ICN2 and UAB researchers have just reported a new type of fast-response photochromic film that they have developed using oil-filled polymeric cores. The team, led by Professor Daniel Ruiz-Molina, Group Leader of ICN2’s Nanostructured Functional Materials Group, and Dr Jordi Hernando, from the Department of Organic Chemistry at the Universitat Autònoma de Barcelona (UAB), described their work in the cover article of the September 2013 issue of Advanced Optical Materials with fellow authors Claudio Roscini y Nuria Vázquez-Mera. The artwork (pictured) represents the response of a oil-core capsule upon irradiation.
The researchers have also applied for a patent PCT/ES2013/070132 for the new fast responsive photochromic materials since they offer improved efficacies to that of existing products in the market, but with lower fabrication costs and improved integration processes. The manufacturing of photoprotective coatings (e.g. for smart windows, agricultural films or helmets) are some of the main commercial uses expected for this family of photochromes.
Photochromic materials undergo a reversible colour change (usually from a colourless state to a coloured one) upon irradiation by UV-Vis light. They have found niche applications as photoprotective coatings in smart windows and ophthalmic lenses. However, the widespread adoption of these materials for a greater scope of practical applications has been limited by the fact that, when dispersed in the polymer matrices required for these applications, their colour changes are drastically slower. This is because the polymer chains interfere with the interconversion between the coloured and non-coloured states of the photochromic molecules.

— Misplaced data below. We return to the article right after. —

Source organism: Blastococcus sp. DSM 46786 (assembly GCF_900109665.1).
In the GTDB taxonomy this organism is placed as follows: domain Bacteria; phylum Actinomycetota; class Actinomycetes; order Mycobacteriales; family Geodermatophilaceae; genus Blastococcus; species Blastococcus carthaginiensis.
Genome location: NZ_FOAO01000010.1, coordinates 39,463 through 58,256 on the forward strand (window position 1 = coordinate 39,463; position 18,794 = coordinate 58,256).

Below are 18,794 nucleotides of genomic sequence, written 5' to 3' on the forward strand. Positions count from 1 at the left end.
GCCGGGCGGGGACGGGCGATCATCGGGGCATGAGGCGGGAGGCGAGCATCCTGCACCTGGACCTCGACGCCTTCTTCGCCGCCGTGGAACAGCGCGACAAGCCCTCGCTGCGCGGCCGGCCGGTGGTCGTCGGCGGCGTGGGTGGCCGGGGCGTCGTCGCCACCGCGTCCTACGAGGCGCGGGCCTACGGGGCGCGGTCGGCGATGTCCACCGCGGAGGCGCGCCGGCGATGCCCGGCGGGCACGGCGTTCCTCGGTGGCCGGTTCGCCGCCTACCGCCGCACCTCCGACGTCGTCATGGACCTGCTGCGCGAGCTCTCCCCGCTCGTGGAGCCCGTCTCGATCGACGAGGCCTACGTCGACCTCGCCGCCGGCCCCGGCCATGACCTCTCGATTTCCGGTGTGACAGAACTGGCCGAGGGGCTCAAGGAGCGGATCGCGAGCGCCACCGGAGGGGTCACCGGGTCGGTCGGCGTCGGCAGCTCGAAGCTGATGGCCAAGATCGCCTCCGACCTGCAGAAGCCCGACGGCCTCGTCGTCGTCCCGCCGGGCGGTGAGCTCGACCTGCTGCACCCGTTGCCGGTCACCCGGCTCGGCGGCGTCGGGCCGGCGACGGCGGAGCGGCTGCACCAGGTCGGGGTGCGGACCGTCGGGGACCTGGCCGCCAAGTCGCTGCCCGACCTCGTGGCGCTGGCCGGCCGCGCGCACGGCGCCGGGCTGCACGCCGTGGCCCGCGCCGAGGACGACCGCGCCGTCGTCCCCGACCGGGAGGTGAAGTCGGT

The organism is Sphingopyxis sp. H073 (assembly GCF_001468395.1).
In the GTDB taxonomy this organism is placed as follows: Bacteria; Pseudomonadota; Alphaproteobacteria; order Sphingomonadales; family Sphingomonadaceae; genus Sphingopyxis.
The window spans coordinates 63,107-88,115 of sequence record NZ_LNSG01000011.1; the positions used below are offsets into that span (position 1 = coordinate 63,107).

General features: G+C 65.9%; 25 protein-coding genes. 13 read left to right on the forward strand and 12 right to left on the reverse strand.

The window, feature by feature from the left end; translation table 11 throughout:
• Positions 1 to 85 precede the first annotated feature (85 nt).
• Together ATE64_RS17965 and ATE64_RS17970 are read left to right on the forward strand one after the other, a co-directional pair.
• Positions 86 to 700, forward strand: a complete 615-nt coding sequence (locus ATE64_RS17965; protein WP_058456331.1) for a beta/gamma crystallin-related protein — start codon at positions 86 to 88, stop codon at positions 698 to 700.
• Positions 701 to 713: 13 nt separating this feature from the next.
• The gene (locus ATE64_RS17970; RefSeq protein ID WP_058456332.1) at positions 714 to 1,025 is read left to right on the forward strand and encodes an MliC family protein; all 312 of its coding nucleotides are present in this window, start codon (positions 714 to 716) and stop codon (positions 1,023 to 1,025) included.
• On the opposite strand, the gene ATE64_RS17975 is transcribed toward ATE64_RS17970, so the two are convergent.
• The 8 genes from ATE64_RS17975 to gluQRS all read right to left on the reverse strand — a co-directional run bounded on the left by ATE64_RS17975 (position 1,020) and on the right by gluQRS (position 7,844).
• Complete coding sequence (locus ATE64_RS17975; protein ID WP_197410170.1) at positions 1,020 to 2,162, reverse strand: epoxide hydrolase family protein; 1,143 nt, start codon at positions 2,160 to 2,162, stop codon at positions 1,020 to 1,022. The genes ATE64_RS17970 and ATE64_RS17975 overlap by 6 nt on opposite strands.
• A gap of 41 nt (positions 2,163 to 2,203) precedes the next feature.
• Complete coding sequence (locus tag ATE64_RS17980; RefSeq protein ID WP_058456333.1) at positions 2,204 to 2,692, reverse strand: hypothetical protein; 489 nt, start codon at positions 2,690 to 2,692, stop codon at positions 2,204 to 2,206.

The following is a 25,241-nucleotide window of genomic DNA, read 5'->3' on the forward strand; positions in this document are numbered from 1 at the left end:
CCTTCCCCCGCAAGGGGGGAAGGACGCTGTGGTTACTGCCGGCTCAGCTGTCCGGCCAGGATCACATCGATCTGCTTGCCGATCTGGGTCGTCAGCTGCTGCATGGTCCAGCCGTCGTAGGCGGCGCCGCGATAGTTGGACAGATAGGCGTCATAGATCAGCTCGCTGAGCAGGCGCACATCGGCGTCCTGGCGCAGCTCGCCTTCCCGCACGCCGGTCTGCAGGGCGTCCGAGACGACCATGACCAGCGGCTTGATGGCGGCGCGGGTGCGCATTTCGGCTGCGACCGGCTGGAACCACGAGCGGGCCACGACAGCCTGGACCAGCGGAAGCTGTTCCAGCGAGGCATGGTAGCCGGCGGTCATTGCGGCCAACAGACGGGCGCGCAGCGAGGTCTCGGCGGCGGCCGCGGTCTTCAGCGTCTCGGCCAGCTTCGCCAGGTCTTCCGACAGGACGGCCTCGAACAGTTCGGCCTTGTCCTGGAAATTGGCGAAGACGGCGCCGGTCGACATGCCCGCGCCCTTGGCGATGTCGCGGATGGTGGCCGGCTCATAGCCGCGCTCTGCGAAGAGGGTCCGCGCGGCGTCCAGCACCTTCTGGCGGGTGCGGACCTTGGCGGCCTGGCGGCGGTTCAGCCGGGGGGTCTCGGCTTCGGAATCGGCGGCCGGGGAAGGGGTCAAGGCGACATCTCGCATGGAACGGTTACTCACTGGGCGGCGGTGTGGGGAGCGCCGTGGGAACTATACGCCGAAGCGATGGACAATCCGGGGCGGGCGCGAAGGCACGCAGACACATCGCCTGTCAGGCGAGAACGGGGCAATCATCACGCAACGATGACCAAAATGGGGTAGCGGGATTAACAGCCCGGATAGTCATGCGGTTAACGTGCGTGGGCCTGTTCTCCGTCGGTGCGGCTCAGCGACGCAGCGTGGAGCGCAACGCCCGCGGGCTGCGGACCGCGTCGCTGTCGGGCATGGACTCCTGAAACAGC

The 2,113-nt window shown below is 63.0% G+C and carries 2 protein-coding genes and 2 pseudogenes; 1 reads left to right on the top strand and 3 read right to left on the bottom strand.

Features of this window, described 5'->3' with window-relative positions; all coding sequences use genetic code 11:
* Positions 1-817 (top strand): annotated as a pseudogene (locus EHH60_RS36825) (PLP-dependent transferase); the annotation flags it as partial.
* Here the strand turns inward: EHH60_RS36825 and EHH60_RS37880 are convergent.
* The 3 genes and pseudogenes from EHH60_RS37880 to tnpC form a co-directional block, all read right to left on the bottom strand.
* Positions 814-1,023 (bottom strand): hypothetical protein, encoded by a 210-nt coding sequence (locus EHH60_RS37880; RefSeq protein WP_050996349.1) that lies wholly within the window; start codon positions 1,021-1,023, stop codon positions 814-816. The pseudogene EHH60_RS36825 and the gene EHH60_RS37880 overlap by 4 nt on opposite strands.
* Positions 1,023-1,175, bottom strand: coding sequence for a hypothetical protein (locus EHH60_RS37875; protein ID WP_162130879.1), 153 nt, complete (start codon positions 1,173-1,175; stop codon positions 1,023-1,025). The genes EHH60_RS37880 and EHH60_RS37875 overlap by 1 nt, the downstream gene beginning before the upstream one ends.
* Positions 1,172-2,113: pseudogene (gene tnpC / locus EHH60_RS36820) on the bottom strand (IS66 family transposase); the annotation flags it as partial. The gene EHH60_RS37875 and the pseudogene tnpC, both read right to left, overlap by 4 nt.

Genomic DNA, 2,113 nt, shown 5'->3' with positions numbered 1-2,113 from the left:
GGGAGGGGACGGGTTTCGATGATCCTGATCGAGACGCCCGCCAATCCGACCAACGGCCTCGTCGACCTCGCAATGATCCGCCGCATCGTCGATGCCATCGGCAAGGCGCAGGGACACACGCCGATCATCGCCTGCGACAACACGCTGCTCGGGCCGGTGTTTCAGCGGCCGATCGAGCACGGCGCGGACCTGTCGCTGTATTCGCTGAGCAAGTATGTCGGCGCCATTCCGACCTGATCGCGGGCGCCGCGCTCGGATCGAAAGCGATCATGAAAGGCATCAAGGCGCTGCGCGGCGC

Dr Ruiz, Dr Hernando and colleagues sought to devise a new class of photochromic materials that undergo rapid colour changing even when dispersed in polymeric matrices. They developed a material in which the photochromic component is encapsulated in oil-core, stable polymeric capsules.
When this component is in a liquid environment such as the oil, it interconverts at solution-like rates. The encapsulated photochromic component, and the corresponding polymeric matrices (polystyrene, PMMA, etc.) containing the capsules, both change colour 10-times faster than does the photochromic component when it is directly dispersed in into these polymers. The fading rate of the encapsulated photochromic is independent of the shell material of the capsules (polyamide, polyurethane, etc.) and of the polymeric system in which the capsules are dispersed.
The new photochromic film offers the following advantages:
Fast colour-changing: at least ten-times faster than those of the photochromic agent when directly dispersed in the polymer;
– Valid for all classes of photochromic whose interconversion involves molecular motion agents (spirooxazines, naphthopyranes, azoaromatics, etc.);
– Independent of the capsule shell material and of the polymeric system in which the capsules are dispersed;
Better dispersability: the capsule shell material can be chosen to ensure that the capsules will have greater dispersability in the polymer matrix then would the photochromic agent alone.
Possibility of colour combinations: by encapsulating more than one photochromic agent within the same shell;
Extended lifetime: the oil filled capsules protect the photochromic agent, thereby extending its lifetime compared to when it is directly dispersed in the polymer.